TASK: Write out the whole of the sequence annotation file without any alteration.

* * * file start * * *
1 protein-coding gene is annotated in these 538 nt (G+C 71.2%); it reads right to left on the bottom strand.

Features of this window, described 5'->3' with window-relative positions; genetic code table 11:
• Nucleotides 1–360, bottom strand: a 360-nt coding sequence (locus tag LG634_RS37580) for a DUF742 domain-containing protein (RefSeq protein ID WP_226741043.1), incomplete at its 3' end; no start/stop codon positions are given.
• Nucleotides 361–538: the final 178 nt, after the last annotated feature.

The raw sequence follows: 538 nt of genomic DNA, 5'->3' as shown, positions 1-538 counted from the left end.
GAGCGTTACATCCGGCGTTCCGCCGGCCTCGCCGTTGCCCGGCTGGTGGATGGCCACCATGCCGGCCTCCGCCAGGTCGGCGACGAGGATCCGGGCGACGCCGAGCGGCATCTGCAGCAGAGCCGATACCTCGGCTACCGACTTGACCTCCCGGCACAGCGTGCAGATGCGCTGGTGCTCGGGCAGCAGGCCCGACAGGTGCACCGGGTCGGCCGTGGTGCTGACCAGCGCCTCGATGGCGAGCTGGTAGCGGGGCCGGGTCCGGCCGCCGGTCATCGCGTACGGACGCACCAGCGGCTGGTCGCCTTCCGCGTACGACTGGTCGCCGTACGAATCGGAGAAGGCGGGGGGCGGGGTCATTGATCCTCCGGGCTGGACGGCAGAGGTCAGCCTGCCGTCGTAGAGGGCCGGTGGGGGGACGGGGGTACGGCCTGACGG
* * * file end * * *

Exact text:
1 protein-coding gene is annotated in these 538 nt (G+C 71.2%); it reads right to left on the bottom strand.

Features of this window, described 5'->3' with window-relative positions; genetic code table 11:
• Nucleotides 1–360, bottom strand: a 360-nt coding sequence (locus tag LG634_RS37580) for a DUF742 domain-containing protein (RefSeq protein ID WP_226741043.1), incomplete at its 3' end; no start/stop codon positions are given.
• Nucleotides 361–538: the final 178 nt, after the last annotated feature.

The raw sequence follows: 538 nt of genomic DNA, 5'->3' as shown, positions 1-538 counted from the left end.
GAGCGTTACATCCGGCGTTCCGCCGGCCTCGCCGTTGCCCGGCTGGTGGATGGCCACCATGCCGGCCTCCGCCAGGTCGGCGACGAGGATCCGGGCGACGCCGAGCGGCATCTGCAGCAGAGCCGATACCTCGGCTACCGACTTGACCTCCCGGCACAGCGTGCAGATGCGCTGGTGCTCGGGCAGCAGGCCCGACAGGTGCACCGGGTCGGCCGTGGTGCTGACCAGCGCCTCGATGGCGAGCTGGTAGCGGGGCCGGGTCCGGCCGCCGGTCATCGCGTACGGACGCACCAGCGGCTGGTCGCCTTCCGCGTACGACTGGTCGCCGTACGAATCGGAGAAGGCGGGGGGCGGGGTCATTGATCCTCCGGGCTGGACGGCAGAGGTCAGCCTGCCGTCGTAGAGGGCCGGTGGGGGGACGGGGGTACGGCCTGACGG